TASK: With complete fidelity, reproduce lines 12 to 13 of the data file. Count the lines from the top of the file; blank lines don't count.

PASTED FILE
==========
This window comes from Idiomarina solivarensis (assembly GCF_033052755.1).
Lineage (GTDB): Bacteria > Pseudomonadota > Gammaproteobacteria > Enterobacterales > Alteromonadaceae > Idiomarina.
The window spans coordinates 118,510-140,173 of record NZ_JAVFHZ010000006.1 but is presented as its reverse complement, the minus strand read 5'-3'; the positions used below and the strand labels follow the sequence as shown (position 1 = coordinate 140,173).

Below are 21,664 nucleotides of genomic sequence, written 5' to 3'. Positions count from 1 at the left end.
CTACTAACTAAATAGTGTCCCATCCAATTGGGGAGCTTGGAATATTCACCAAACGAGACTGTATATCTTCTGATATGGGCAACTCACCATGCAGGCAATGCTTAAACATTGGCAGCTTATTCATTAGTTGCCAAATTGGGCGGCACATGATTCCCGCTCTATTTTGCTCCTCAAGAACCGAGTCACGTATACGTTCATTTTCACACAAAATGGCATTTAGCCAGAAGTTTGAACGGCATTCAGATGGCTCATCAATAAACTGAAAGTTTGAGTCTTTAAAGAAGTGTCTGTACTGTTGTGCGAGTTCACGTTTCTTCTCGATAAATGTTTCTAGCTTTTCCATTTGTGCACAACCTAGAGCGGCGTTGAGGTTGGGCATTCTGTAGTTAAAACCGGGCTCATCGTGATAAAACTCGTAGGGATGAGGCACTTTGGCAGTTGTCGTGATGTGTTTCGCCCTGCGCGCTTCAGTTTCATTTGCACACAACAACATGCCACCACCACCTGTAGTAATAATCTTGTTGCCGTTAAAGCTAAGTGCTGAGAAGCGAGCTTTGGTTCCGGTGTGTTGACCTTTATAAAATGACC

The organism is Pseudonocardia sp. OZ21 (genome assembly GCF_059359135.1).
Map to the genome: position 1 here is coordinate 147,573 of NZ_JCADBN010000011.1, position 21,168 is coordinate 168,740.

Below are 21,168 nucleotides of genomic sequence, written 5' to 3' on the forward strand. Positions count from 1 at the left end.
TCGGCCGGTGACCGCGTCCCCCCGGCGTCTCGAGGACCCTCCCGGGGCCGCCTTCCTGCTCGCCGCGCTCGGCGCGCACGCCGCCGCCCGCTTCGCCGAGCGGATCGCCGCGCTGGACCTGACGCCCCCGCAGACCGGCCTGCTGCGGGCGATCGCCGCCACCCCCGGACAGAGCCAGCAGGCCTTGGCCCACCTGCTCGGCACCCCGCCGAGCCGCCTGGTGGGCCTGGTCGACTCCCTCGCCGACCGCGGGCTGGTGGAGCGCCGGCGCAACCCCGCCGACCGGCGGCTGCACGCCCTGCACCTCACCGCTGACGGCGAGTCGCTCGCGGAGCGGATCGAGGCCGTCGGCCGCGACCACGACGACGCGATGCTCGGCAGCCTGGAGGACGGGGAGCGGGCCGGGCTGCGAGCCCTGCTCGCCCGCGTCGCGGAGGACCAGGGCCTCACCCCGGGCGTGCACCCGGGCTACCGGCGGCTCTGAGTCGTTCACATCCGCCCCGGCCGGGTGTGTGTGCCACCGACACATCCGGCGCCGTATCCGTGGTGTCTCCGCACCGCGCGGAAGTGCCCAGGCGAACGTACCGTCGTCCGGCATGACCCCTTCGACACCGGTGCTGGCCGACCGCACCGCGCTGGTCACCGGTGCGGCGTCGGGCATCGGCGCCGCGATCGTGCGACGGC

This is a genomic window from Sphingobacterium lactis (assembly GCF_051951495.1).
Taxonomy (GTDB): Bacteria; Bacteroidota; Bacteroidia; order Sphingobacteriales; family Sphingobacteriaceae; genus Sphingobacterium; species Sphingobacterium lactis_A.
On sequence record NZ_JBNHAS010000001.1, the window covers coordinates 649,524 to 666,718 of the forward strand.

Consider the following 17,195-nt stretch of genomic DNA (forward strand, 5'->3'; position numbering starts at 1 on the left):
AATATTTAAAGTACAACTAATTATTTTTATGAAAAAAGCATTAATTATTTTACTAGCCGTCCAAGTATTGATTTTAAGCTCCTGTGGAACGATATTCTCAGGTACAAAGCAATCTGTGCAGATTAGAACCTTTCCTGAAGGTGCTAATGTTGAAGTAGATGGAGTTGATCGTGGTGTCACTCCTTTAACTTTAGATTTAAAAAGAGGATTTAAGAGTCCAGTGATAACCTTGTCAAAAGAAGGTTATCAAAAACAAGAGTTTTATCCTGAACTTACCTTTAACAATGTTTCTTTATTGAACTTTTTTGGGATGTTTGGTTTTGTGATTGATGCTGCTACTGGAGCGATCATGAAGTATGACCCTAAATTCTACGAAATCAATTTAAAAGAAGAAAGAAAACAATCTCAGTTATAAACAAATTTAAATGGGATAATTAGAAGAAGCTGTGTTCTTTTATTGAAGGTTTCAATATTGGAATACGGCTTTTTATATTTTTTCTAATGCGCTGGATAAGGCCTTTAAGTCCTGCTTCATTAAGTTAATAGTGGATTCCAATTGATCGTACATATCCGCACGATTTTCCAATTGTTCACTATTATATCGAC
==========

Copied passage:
On sequence record NZ_JBNHAS010000001.1, the window covers coordinates 649,524 to 666,718 of the forward strand.

Consider the following 17,195-nt stretch of genomic DNA (forward strand, 5'->3'; position numbering starts at 1 on the left):